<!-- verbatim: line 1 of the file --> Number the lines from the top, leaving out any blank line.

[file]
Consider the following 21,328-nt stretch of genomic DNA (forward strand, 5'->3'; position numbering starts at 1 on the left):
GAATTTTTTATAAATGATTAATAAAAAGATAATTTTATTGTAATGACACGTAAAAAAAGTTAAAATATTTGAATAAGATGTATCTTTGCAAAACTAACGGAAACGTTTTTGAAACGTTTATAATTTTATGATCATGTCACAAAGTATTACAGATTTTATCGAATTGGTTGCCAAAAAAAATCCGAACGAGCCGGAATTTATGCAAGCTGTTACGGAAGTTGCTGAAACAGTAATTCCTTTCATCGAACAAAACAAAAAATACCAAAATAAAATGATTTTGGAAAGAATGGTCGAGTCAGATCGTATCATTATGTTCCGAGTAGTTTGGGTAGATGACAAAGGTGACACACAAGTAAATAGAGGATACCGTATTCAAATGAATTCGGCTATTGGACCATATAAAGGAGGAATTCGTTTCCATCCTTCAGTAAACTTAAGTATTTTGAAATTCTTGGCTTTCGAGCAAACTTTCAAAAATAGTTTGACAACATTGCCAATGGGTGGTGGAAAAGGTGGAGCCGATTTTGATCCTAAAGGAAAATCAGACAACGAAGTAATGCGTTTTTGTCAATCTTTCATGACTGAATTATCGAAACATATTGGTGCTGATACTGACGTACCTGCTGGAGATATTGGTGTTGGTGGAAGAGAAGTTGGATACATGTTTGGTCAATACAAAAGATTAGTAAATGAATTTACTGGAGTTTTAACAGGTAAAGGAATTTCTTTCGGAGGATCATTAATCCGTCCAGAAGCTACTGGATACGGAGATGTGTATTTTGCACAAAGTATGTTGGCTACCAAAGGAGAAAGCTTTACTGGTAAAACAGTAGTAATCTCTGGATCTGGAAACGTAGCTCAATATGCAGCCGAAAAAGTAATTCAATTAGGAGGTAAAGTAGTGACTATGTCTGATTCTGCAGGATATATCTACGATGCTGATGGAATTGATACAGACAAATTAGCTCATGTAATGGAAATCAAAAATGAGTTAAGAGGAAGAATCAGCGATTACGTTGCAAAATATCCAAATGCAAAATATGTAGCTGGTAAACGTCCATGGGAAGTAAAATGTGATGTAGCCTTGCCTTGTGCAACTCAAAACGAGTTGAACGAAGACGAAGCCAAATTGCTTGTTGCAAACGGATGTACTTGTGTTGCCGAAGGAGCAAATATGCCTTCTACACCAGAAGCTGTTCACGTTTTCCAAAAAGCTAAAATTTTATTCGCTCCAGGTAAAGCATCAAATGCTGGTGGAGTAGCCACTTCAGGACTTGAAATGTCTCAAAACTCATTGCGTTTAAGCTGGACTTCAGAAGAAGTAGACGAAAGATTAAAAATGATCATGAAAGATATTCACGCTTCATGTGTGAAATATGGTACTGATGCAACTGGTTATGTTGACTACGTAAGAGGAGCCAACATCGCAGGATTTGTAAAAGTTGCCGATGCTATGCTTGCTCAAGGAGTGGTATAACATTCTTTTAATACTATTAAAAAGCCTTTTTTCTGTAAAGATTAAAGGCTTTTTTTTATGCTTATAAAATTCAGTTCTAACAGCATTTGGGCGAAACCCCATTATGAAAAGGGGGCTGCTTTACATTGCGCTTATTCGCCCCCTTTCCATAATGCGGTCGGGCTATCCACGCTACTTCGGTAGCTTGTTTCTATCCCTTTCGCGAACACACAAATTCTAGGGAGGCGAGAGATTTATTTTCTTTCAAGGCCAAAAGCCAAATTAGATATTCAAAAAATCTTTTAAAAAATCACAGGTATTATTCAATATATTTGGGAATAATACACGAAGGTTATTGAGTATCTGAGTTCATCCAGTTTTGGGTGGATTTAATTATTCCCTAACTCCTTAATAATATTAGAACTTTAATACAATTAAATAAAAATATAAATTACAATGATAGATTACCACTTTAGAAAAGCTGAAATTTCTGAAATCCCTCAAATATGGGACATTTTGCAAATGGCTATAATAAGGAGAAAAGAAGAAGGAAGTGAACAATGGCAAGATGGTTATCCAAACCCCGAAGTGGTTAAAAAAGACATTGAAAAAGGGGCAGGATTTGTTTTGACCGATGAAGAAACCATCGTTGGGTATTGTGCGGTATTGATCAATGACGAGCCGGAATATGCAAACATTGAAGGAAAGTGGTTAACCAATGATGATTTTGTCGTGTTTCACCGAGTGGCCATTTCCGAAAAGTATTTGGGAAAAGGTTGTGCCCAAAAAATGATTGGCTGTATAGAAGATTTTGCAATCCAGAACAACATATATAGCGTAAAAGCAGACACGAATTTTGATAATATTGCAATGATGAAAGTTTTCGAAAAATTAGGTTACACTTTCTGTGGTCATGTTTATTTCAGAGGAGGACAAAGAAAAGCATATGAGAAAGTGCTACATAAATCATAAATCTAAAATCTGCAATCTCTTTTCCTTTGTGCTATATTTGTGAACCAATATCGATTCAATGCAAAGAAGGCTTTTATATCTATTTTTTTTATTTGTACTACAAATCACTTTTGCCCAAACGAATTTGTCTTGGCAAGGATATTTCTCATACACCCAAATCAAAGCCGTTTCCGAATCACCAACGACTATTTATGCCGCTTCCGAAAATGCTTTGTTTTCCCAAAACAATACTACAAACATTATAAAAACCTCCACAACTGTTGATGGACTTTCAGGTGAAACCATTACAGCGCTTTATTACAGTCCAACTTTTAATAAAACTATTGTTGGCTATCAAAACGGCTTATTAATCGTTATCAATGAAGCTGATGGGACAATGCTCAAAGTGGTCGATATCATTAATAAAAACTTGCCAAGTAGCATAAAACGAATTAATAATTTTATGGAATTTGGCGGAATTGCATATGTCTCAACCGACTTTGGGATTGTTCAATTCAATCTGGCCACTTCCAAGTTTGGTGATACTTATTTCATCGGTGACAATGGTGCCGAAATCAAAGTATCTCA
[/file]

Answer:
Consider the following 21,328-nt stretch of genomic DNA (forward strand, 5'->3'; position numbering starts at 1 on the left):